For a long time,
I wanted to switch all my SSH keys from
A lot of online tutorials default to
which generates long and potentially less secure keys.
I was once a victim of such crap.
Fortunately, there is an alternative:
ed25519 generates much shorter public keys,
and the encryption speed is apparently faster than
Why do those tutorials keep recommending
However, I had to keep using my old SSH keys, since some of my old servers still use the old key. This is easy to solve in Linux: Just use the old and new keys in parallel.
Unortunately I also have a MacBook. Since macOS is a Unix system, the procedures for generating and using multiple keys should be common.
So I tried to use the standard procedures from Linux.
Generating SSH keys
ed25519 is definitely worth it.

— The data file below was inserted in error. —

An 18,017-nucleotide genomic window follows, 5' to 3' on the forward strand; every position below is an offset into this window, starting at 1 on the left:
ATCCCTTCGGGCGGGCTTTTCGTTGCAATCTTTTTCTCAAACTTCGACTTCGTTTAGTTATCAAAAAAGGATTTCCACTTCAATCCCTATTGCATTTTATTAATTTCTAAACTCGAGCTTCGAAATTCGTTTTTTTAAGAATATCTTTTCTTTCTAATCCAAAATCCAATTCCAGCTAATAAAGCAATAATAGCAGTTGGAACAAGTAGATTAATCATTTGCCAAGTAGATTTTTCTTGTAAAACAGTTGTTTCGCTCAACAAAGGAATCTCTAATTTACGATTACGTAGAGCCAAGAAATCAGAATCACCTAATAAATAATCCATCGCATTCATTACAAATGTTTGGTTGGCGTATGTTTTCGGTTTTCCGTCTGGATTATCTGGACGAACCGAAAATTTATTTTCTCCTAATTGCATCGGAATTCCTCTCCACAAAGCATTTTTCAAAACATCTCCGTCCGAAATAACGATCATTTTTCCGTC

ssh-keygen -t ed25519 -f ~/.ssh/new_key
In Linux, the new key should work automatically. I assumed that macOS’s SSH would also work that way. So I was perplexed when my servers did not recognize the new keys.
After searching for a few days, I found out the issue: macOS’s SSH uses keyrings. You need to manually add generated SSH keys to the keyring.
Add new key to macOS keychain
Note that some macOS system might have a different version of
It is required to use the version bundled with macOS.
/usr/bin/ssh-add -K ~/.ssh/new_key
Now you have your new
ed25519 SSH keys.
In my experience, this results in faster initial connection latency.
And shorter pubkey is just better.